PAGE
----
Whilst building the components I added some key animations – this was to add a little bit of depth to the UI. It was important to keep the animations subtle to match the look and feel of Westward Leaning.

Logo animation

When building the navbar component we made it fixed to the top of the page – so navigation items would always be in easy reach. As the user scrolls down we also made the navbar slightly thinner and swapped out the logo for the “W\L” variation.

Mini-basket animation

With the mini-basket animation, I added a slight animation delay to the product items so they animated in a little bit later than the container – this was to add a little bit of depth to the UI, but not too much that it became a barrier to the user.

Accessibility

I’ll carry out various levels of accessibility testing depending on time and budget. As a minimum, I use Googles Lighthouse testing tool (with the goal of getting at least 75 / 100), to automate the testing of certain features.

0 Mobile
0 Desktop

Performance

I’ll carry out various levels of performance testing depending on time and budget. As a minimum, I use Googles Lighthouse testing tool (with the goal of getting at least 75 / 100), to automate the testing of certain features.

0 Mobile
0 Desktop

Product listing

Components

The product listing template was put together using the following components:

  • Navbar
  • Mini-basket
  • Product listing
  • Footer

Product filtering

As Westward Leaning didn’t have that many products, they wanted to handle product filtering client side. Each product could be filtered by:

  • Frame type
  • Lens type
  • Colour
  • Collection

To handle filtering I set a data attribute for each filter type to each product. So when a user filtered down the products, I used JavaScript to find each product that matched the filter criteria and hid the rest.

On top of this, I also updated the URL with a query string with the filter criteria, e.g. ?collection=new&filters=atlas%2Cdyad. So when a user clicks through to product and back again they don’t have to re-filter the products again.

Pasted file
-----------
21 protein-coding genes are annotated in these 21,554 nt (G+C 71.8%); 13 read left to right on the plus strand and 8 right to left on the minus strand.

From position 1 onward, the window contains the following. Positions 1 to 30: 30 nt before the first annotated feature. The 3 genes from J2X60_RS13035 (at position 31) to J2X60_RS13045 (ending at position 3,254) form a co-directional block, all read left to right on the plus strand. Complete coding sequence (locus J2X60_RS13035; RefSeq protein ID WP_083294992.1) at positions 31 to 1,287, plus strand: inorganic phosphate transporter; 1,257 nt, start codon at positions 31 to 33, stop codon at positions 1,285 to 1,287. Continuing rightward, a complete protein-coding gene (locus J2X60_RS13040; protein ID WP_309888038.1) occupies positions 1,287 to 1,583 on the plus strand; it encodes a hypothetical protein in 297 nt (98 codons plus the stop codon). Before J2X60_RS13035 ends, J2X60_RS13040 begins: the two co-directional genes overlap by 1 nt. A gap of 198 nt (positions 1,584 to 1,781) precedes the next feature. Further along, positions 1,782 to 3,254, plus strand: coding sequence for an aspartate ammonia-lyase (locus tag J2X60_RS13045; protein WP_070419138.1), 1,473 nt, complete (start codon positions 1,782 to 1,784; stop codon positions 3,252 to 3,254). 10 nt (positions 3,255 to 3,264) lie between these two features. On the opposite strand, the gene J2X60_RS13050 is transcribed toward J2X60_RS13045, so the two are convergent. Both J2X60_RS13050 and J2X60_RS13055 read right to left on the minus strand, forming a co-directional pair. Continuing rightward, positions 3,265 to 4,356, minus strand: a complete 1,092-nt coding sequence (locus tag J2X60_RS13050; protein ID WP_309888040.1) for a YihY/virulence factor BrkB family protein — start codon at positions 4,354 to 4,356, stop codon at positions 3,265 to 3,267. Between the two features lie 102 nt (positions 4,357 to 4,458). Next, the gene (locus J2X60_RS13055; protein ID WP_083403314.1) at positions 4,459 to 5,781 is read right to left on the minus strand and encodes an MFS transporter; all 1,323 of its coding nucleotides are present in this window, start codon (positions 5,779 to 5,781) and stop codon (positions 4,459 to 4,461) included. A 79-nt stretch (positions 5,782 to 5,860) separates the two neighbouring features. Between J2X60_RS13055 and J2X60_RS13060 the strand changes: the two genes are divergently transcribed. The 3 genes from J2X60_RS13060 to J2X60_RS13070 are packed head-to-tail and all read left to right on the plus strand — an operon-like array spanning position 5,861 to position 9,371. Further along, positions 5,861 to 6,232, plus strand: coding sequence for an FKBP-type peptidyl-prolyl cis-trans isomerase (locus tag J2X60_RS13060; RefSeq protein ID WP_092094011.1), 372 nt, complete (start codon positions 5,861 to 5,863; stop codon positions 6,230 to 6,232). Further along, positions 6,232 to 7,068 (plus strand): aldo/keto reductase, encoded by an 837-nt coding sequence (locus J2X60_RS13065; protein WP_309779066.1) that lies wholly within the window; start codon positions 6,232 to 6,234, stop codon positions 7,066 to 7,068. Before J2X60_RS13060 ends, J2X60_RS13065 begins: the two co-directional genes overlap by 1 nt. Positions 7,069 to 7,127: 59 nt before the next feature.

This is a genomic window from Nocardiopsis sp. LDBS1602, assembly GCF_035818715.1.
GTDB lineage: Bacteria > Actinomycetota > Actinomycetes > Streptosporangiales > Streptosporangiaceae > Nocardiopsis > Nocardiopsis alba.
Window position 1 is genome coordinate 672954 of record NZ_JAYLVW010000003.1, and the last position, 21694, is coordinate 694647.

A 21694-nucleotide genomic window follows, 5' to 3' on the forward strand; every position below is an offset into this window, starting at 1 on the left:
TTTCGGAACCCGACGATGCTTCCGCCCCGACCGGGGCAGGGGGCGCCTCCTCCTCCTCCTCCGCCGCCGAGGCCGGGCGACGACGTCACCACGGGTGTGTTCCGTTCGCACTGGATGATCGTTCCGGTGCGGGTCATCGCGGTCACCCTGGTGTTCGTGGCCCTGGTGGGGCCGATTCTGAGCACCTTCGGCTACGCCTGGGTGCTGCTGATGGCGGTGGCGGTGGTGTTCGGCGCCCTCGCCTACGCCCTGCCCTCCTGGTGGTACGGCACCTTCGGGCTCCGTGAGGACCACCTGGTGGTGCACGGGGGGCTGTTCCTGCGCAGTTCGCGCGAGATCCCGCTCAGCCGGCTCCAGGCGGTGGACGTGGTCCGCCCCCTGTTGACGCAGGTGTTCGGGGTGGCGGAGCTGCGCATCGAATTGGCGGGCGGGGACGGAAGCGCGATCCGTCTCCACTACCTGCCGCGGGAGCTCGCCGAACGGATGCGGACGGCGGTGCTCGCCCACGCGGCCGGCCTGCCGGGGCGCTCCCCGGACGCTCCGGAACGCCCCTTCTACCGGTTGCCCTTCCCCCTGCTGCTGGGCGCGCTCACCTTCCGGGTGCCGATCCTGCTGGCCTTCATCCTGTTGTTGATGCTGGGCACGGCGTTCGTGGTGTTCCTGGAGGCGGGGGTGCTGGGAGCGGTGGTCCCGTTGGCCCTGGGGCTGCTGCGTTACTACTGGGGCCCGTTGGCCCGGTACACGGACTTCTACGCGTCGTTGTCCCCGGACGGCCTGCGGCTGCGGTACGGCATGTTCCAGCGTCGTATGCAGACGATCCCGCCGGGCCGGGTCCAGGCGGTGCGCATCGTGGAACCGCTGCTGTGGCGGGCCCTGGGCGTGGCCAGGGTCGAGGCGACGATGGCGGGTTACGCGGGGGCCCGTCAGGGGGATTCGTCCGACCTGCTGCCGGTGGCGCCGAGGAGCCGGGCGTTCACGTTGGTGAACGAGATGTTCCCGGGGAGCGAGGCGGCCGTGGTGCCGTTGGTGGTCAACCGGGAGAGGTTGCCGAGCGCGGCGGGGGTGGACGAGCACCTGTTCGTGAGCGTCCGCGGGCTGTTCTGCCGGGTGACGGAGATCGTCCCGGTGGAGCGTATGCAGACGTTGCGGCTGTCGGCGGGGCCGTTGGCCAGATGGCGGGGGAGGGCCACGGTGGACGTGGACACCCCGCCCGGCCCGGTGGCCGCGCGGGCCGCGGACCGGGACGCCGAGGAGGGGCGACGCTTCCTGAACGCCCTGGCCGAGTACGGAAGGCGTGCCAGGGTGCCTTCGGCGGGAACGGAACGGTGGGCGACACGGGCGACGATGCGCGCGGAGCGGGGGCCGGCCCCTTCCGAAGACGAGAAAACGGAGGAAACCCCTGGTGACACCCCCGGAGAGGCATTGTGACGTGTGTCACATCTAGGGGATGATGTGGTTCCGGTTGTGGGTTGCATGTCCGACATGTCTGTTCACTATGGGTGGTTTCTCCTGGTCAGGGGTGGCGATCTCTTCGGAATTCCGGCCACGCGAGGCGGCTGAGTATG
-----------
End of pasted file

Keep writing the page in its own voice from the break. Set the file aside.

Product listing filter drawer (mobile)

Product listing layout size

The product listing also allows the user to change how many items they want to see per row: 1, 2 or 3.

I wanted to add the ability to remember this information between page visits. In this case, a query string wasn’t going to cut it, as the user might leave the site and come back again at which point the information is lost.

Instead, I opted to store this information in local storage, so when the user visited the product listing page, I checked to see if the value had been set in local storage and used this information to set the listing layout.

Product listing filter drawer (desktop)

Filter animation

With the filter drawer animation, I built it to show the filter options first with a delay on the clear and apply button – so the filter options would be seen first. I also added a counter to the apply and open button so the user could see how many filters have been applied.

Accessibility

I’ll carry out various levels of accessibility testing depending on time and budget. As a minimum, I use Googles Lighthouse testing tool (with the goal of getting at least 75 / 100), to automate the testing of certain features.

0 Mobile
0 Desktop

Performance

I’ll carry out various levels of performance testing depending on time and budget. As a minimum, I use Googles Lighthouse testing tool (with the goal of getting at least 75 / 100), to automate the testing of certain features.

0 Mobile
0 Desktop

I’m available for new front-end development and design work

Get in touch